No more Brits abroad: Did the pandemic really change holidays in Britain?

No more Brits abroad: Did the pandemic really change holidays in Britain?

Restrictions on foreign travel have had a big impact on British holidaymakers over the last 18 months. In the first quarter of 2021, outbound international flights taken by UK tourists were down 94 per cent compared to the year before, while UK cruise passengers fell from almost 2 million in 2019 to 259,000 in 2020.

The impacts of these changes, though, have been misunderstood. The idea of a “staycation boom” has been much hyped in the British media, with claims that holidaymakers in large numbers “switched” international destinations for domestic stays during the pandemic. But this is wrong.

There’s a misconceived belief that Brits prefer international trips to holidaying in the UK. In fact, domestic tourism has always dominated British holidaymaking. British tourists took almost 123 million domestic holidays in 2019, compared with 93 million international trips in the same year. The pandemic didn’t make British holidays popular – they were already popular.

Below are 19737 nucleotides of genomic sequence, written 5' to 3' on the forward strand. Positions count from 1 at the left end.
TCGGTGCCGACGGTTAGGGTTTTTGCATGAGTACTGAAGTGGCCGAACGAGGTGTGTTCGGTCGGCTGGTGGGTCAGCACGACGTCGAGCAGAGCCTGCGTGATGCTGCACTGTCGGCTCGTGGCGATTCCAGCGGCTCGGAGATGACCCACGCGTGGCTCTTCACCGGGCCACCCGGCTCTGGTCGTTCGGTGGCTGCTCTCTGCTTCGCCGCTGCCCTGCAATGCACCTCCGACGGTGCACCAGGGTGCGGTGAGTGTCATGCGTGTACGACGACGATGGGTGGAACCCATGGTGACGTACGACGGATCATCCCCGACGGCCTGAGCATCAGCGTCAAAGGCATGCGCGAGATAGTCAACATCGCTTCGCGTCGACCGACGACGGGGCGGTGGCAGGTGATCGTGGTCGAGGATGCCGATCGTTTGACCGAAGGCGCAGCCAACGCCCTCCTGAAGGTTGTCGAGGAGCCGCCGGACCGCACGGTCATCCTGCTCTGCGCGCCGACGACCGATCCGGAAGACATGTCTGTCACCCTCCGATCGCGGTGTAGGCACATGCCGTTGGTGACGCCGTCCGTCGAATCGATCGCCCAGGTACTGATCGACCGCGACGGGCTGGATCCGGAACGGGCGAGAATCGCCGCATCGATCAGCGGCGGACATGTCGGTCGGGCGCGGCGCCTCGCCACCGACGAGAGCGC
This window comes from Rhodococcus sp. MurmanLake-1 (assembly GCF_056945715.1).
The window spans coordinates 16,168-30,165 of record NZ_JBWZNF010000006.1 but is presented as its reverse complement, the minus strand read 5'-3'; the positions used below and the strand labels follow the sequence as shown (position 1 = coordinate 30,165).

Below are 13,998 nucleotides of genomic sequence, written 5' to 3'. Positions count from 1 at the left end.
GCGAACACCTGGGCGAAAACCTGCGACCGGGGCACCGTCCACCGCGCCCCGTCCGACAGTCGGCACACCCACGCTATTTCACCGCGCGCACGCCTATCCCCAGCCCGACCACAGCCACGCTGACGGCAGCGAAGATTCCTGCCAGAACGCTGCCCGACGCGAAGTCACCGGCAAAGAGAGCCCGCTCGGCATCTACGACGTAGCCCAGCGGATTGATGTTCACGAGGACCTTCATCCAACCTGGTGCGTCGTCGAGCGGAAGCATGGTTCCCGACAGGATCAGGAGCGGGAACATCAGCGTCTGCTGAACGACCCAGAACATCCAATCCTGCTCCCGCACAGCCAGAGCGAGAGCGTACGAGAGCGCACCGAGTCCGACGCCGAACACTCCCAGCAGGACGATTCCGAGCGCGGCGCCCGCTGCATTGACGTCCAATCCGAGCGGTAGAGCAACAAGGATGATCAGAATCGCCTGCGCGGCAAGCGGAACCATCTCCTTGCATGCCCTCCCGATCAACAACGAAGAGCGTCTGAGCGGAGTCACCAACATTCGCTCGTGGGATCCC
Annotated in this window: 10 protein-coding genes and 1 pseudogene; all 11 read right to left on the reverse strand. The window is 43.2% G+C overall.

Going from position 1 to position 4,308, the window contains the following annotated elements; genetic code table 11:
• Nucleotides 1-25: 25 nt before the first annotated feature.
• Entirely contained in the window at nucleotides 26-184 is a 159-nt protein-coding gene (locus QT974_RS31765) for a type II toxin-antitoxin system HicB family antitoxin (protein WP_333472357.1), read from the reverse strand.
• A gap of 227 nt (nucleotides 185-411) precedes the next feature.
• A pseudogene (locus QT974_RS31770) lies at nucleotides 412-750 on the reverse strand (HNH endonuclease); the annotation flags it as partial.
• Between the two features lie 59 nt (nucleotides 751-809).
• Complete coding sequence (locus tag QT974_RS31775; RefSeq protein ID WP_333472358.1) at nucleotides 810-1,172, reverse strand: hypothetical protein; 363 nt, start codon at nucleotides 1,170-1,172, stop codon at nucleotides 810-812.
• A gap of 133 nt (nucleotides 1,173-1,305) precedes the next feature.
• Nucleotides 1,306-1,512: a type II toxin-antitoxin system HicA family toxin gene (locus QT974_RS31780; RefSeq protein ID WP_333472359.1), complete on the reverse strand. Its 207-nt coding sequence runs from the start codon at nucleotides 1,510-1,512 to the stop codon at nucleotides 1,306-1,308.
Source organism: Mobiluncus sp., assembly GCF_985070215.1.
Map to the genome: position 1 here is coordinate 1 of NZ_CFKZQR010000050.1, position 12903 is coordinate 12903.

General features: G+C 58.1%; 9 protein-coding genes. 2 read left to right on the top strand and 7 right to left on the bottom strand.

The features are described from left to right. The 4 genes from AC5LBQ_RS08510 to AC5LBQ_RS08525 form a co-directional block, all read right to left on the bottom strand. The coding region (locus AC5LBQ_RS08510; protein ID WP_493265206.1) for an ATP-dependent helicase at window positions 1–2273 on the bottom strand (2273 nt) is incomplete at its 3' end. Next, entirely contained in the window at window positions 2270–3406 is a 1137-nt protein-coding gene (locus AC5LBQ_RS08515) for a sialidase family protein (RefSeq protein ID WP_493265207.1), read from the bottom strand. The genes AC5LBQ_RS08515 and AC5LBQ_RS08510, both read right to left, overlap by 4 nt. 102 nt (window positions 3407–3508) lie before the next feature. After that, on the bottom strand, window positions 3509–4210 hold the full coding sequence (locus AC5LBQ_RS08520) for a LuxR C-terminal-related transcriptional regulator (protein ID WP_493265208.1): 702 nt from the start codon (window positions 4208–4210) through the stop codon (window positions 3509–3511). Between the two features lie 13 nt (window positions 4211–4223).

And in reality, the UK’s national tourism organisation, Visit Britain, estimates that there was a 60 per cent reduction in domestic holidays during 2020. It also predicts that 2021’s domestic tourism will remain well below 2019 levels. Rather than there being a boom in domestic trips, many are not going on holiday at all.

The countryside crush

Nonetheless, demand for some UK destinations and types of domestic holidays have changed during the pandemic. A report by the Resolution Foundation think tank shows a decline in city breaks, whereas holidays in coastal and rural destinations have increased significantly.

Increased demand for trips to the British seaside and countryside has led to “overtourism” in some popular destinations. In June 2020, a major incident was declared in Bournemouth when the beach became overcrowded. More recently in Cornwall tourists were urged to “stay away” after overcrowding caused a spike in Covid-19 cases. And in August 2021, visitors to Wales queued for 45 minutes to reach the summit of Mount Snowdon.

The popularity of rural locations has also resulted in a surge in demand for certain types of holiday accommodation. There was a significant increase in campsite bookings in popular locations such as the New Forest, Cornwall and the Lake District during 2021.

This is an excerpt from an article by Anya Chapman, originally published by the Independent.

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